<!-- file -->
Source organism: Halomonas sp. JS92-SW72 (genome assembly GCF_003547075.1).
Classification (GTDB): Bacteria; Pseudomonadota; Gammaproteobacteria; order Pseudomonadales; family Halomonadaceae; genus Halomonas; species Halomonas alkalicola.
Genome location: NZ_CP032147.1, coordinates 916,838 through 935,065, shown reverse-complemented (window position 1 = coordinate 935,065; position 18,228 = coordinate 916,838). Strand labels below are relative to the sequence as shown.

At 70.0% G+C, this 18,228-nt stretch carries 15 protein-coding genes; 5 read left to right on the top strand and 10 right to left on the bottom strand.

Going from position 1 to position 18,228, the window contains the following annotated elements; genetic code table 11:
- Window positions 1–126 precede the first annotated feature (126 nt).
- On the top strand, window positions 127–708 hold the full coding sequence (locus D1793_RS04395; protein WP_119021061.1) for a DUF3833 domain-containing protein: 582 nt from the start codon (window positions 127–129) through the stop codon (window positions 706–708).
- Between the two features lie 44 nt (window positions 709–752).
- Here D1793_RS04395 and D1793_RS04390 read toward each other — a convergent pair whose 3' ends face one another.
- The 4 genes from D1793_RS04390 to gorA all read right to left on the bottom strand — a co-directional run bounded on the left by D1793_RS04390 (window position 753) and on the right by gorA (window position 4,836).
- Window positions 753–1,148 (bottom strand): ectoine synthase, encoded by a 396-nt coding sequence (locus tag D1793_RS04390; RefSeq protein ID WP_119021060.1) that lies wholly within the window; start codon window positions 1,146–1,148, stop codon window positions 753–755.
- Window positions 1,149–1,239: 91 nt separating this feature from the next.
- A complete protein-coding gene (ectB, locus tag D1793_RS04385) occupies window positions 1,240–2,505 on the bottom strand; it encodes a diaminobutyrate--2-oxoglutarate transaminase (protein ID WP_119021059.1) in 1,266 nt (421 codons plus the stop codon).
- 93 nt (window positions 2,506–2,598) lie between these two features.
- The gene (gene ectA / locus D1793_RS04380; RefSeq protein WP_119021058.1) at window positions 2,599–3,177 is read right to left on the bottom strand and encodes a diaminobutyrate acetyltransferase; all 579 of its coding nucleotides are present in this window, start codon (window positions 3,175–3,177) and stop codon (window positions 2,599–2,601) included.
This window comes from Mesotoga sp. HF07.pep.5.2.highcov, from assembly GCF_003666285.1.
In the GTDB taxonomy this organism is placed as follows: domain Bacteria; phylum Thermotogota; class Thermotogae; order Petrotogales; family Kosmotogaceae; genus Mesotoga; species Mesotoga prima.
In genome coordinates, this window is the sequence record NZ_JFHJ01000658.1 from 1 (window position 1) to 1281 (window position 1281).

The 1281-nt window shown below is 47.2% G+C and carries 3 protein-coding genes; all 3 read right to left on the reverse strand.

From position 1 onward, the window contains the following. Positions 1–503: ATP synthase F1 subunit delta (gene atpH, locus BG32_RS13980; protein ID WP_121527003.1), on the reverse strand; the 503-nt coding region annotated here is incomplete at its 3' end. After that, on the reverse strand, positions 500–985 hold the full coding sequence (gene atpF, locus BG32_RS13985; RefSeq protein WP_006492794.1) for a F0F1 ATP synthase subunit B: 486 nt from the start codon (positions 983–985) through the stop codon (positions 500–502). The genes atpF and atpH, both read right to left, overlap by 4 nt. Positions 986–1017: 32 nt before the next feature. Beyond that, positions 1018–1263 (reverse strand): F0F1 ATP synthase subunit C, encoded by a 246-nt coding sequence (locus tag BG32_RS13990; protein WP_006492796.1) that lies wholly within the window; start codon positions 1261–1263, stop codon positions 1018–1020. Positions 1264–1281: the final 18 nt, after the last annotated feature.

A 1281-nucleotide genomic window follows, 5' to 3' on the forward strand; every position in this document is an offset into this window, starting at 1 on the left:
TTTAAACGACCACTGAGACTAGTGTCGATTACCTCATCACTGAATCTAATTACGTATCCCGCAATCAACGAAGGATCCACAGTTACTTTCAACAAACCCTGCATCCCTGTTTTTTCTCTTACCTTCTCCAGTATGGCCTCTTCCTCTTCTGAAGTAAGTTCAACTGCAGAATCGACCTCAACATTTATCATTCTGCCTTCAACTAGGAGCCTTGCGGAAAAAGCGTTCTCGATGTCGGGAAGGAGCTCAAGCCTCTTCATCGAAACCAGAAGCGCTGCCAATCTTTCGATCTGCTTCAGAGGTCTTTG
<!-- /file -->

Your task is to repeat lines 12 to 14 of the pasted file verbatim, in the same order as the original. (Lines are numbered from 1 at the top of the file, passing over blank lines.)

- Window positions 1,149–1,239: 91 nt separating this feature from the next.
- A complete protein-coding gene (ectB, locus tag D1793_RS04385) occupies window positions 1,240–2,505 on the bottom strand; it encodes a diaminobutyrate--2-oxoglutarate transaminase (protein ID WP_119021059.1) in 1,266 nt (421 codons plus the stop codon).
- 93 nt (window positions 2,506–2,598) lie between these two features.